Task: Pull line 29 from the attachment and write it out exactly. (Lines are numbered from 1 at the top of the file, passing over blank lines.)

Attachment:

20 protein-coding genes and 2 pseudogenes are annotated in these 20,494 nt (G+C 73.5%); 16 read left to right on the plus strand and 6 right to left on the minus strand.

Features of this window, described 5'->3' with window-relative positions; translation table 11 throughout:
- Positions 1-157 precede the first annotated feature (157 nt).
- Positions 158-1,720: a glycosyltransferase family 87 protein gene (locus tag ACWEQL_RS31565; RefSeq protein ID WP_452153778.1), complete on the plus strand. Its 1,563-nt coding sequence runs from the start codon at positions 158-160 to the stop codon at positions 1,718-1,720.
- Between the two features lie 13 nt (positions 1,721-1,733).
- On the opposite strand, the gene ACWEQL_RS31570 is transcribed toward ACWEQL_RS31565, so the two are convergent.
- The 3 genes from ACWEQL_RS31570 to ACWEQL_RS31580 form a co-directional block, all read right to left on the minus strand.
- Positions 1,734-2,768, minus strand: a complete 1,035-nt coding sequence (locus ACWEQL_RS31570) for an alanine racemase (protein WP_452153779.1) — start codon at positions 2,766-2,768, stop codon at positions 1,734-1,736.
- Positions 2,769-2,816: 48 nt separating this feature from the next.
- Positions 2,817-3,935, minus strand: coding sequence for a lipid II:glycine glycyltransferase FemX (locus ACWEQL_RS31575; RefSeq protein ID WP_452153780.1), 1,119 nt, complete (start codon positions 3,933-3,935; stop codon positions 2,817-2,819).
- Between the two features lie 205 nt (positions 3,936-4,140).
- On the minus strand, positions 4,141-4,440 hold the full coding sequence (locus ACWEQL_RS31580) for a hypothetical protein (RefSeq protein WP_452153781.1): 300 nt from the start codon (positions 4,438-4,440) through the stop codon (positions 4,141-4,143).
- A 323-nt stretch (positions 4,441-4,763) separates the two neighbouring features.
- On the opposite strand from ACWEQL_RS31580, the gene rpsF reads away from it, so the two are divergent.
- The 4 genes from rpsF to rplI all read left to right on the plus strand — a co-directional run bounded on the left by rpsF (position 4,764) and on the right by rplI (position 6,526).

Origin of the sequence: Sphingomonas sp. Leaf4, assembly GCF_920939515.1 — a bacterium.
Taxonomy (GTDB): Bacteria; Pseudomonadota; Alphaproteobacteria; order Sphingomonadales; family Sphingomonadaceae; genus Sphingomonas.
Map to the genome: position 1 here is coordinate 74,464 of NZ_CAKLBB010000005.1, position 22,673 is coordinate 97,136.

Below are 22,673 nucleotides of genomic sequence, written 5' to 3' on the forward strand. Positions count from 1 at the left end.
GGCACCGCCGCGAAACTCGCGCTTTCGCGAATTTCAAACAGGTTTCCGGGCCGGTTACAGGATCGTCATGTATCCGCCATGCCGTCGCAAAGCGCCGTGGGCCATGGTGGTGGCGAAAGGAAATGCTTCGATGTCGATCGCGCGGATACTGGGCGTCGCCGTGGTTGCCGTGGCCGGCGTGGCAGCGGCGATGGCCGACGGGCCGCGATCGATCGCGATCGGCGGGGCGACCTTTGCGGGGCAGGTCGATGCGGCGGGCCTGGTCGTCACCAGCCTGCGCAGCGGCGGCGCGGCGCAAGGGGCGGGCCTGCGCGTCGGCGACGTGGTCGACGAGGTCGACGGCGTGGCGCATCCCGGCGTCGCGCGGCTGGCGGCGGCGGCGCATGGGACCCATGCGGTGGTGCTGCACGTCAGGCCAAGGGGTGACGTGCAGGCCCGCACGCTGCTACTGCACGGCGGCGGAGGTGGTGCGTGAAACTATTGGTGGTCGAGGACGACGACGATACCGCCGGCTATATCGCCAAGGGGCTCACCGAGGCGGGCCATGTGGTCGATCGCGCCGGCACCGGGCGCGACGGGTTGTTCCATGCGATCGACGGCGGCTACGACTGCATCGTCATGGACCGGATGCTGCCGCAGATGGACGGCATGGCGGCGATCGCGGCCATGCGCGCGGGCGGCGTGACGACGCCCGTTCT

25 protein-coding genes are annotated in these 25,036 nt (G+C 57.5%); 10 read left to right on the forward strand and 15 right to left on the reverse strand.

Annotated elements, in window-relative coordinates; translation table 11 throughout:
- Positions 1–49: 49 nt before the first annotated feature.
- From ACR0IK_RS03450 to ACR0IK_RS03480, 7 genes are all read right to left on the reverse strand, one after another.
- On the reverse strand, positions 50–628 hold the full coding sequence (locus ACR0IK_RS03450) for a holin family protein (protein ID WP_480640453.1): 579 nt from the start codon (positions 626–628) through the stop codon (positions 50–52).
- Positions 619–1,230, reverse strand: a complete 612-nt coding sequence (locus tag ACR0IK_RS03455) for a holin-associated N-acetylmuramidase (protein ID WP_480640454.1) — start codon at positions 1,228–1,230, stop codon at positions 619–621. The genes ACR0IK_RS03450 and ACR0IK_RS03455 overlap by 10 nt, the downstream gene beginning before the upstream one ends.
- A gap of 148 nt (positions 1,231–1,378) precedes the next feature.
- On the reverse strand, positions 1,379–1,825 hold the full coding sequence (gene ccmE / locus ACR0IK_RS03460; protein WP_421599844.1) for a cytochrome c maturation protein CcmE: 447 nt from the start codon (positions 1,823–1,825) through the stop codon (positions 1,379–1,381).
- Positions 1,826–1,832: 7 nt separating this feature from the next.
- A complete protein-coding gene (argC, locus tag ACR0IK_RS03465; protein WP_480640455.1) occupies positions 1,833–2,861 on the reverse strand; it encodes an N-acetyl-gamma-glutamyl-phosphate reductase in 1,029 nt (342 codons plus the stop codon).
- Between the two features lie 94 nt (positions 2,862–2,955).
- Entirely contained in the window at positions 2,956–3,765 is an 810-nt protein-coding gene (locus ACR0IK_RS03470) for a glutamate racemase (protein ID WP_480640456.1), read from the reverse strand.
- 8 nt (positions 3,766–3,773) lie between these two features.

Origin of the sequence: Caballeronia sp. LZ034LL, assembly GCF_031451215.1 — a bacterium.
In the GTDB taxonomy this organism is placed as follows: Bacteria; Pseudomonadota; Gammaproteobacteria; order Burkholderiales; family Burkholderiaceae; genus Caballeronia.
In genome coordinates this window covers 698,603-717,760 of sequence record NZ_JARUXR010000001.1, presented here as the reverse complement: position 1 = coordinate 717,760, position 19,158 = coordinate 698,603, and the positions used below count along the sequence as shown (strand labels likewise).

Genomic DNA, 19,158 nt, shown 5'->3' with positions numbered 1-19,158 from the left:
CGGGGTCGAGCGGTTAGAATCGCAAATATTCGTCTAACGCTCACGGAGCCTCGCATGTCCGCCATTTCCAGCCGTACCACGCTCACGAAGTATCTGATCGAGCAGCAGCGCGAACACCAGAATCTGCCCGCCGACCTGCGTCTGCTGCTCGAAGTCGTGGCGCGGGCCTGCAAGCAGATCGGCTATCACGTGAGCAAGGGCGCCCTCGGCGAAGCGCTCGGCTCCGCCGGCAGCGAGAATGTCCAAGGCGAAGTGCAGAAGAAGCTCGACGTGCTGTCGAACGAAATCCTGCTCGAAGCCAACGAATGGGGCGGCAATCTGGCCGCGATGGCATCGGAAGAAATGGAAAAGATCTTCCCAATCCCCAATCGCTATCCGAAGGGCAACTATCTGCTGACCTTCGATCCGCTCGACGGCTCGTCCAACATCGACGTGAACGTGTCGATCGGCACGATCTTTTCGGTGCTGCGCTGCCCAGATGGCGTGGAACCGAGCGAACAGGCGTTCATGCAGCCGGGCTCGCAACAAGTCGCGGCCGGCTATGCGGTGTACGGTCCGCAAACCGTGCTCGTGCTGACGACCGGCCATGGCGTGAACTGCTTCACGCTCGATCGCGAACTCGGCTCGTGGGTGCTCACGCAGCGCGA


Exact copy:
- Positions 1,826–1,832: 7 nt separating this feature from the next.